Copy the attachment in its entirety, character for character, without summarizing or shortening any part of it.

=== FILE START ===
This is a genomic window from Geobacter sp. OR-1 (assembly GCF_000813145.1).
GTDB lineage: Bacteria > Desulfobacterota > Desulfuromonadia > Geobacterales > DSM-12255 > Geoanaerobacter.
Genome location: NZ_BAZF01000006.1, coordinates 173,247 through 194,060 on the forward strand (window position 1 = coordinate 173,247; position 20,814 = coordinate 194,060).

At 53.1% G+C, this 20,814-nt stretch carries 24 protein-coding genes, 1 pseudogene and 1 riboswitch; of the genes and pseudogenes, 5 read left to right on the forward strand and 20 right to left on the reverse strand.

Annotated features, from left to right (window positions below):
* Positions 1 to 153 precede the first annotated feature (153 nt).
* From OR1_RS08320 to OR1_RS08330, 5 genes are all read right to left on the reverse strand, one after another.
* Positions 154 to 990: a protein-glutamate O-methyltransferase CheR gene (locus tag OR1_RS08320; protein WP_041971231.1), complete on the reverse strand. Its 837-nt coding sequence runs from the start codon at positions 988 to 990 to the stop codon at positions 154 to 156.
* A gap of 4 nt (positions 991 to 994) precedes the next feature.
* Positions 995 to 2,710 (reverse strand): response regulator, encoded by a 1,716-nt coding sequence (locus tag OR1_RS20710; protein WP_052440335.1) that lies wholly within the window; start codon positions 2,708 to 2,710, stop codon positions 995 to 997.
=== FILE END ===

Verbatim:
This is a genomic window from Geobacter sp. OR-1 (assembly GCF_000813145.1).
GTDB lineage: Bacteria > Desulfobacterota > Desulfuromonadia > Geobacterales > DSM-12255 > Geoanaerobacter.
Genome location: NZ_BAZF01000006.1, coordinates 173,247 through 194,060 on the forward strand (window position 1 = coordinate 173,247; position 20,814 = coordinate 194,060).

At 53.1% G+C, this 20,814-nt stretch carries 24 protein-coding genes, 1 pseudogene and 1 riboswitch; of the genes and pseudogenes, 5 read left to right on the forward strand and 20 right to left on the reverse strand.

Annotated features, from left to right (window positions below):
* Positions 1 to 153 precede the first annotated feature (153 nt).
* From OR1_RS08320 to OR1_RS08330, 5 genes are all read right to left on the reverse strand, one after another.
* Positions 154 to 990: a protein-glutamate O-methyltransferase CheR gene (locus tag OR1_RS08320; protein WP_041971231.1), complete on the reverse strand. Its 837-nt coding sequence runs from the start codon at positions 988 to 990 to the stop codon at positions 154 to 156.
* A gap of 4 nt (positions 991 to 994) precedes the next feature.
* Positions 995 to 2,710 (reverse strand): response regulator, encoded by a 1,716-nt coding sequence (locus tag OR1_RS20710; protein WP_052440335.1) that lies wholly within the window; start codon positions 2,708 to 2,710, stop codon positions 995 to 997.